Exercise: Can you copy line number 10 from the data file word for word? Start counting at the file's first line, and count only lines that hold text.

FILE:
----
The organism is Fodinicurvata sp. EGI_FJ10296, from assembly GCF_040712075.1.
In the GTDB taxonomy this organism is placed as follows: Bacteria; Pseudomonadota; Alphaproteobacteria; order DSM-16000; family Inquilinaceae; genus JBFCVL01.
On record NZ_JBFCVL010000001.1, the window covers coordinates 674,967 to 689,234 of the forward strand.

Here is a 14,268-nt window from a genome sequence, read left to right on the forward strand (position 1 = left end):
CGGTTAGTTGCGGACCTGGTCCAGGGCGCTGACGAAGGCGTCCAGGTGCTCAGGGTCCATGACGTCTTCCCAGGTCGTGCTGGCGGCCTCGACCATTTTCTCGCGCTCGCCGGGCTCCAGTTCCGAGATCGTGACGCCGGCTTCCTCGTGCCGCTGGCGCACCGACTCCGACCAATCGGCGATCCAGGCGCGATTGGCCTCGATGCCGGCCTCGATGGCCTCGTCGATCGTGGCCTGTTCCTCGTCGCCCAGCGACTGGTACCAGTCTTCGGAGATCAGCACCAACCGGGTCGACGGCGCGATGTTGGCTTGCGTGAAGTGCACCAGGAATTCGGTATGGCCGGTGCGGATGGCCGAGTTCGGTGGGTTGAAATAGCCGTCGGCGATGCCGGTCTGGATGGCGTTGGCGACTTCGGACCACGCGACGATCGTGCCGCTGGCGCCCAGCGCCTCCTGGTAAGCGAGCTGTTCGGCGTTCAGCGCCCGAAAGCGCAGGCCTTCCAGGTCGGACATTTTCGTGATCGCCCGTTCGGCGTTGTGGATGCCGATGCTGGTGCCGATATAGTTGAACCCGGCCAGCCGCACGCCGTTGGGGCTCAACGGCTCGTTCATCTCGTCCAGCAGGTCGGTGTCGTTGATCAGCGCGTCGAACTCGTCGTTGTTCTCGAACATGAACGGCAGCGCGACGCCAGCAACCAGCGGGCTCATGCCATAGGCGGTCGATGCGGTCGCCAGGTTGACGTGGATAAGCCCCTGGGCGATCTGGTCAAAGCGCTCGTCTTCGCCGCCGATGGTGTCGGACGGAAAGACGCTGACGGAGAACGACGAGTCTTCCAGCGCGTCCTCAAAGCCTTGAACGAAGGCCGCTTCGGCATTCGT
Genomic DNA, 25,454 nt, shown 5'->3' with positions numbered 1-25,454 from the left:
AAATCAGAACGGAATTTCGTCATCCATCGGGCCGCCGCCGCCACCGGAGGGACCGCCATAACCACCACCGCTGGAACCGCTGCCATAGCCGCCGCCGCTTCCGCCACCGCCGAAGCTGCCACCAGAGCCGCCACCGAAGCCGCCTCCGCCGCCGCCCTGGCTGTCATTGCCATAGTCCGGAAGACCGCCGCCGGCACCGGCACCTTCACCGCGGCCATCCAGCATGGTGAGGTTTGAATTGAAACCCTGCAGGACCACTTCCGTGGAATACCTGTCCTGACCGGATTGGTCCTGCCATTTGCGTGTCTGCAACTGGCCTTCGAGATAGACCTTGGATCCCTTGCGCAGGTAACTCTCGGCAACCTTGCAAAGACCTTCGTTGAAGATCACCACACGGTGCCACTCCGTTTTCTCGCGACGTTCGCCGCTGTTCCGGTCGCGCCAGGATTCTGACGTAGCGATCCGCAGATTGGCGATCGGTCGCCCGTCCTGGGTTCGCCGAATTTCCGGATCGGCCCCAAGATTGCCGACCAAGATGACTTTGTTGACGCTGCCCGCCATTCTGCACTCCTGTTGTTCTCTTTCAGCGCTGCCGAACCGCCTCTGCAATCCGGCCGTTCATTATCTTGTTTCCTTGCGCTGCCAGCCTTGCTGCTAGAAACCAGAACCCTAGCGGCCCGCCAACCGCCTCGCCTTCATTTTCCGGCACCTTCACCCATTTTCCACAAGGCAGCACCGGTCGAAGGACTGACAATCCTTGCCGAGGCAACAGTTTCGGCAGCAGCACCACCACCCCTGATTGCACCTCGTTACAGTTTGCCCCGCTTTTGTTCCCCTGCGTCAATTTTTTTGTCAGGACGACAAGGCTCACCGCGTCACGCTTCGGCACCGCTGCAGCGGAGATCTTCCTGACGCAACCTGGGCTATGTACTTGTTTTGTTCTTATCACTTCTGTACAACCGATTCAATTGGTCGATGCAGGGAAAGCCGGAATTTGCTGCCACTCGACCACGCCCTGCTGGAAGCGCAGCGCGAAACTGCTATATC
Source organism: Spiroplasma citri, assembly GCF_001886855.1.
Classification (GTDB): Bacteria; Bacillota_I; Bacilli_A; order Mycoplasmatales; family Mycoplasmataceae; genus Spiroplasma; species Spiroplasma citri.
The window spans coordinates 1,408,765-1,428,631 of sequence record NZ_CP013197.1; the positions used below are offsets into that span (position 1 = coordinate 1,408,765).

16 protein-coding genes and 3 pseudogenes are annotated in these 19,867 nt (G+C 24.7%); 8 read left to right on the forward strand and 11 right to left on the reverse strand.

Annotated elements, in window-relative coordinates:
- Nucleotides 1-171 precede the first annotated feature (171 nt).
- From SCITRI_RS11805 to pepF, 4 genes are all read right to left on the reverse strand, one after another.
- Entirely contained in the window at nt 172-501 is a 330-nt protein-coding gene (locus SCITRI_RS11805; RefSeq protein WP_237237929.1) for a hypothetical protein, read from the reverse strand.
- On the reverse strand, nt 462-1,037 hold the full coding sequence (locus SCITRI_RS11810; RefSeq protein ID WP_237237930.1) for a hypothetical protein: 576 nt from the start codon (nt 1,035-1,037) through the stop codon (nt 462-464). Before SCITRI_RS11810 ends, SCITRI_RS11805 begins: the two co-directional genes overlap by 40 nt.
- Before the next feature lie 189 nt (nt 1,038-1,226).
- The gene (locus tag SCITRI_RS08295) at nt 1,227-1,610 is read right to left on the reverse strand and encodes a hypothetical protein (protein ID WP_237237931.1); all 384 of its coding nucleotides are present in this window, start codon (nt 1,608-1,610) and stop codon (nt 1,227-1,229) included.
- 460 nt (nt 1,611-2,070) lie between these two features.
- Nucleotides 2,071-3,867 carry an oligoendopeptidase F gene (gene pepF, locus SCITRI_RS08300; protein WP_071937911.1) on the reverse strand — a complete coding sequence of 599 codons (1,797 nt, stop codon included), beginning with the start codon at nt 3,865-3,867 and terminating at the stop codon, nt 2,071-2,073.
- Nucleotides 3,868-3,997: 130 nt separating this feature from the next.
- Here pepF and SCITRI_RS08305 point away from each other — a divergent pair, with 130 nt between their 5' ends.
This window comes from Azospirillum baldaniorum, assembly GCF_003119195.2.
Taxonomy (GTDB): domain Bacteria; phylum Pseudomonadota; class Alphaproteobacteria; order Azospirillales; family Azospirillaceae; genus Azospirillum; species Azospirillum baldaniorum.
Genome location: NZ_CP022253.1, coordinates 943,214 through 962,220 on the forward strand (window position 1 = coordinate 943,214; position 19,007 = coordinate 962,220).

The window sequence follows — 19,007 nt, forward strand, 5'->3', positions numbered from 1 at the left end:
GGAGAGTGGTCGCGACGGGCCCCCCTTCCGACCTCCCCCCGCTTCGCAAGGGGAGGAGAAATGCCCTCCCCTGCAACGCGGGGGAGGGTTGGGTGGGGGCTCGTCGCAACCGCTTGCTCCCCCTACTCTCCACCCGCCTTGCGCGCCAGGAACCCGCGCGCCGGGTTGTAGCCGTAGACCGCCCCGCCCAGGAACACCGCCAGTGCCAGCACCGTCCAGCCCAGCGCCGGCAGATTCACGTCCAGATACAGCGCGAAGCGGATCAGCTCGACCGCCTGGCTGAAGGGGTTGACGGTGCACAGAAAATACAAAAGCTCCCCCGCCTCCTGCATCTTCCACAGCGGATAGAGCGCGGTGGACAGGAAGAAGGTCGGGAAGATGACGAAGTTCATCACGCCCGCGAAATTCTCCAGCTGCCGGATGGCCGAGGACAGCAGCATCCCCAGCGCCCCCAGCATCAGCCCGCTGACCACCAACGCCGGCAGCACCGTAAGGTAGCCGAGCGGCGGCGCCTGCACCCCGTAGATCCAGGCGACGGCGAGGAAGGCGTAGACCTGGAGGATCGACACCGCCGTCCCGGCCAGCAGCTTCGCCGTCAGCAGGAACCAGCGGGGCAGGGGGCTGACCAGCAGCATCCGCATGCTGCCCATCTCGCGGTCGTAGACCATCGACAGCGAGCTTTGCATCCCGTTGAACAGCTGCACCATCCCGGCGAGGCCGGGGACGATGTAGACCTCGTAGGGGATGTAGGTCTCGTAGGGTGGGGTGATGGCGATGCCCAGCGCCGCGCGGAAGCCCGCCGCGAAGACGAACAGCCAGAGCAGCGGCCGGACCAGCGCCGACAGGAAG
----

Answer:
The window spans coordinates 1,408,765-1,428,631 of sequence record NZ_CP013197.1; the positions used below are offsets into that span (position 1 = coordinate 1,408,765).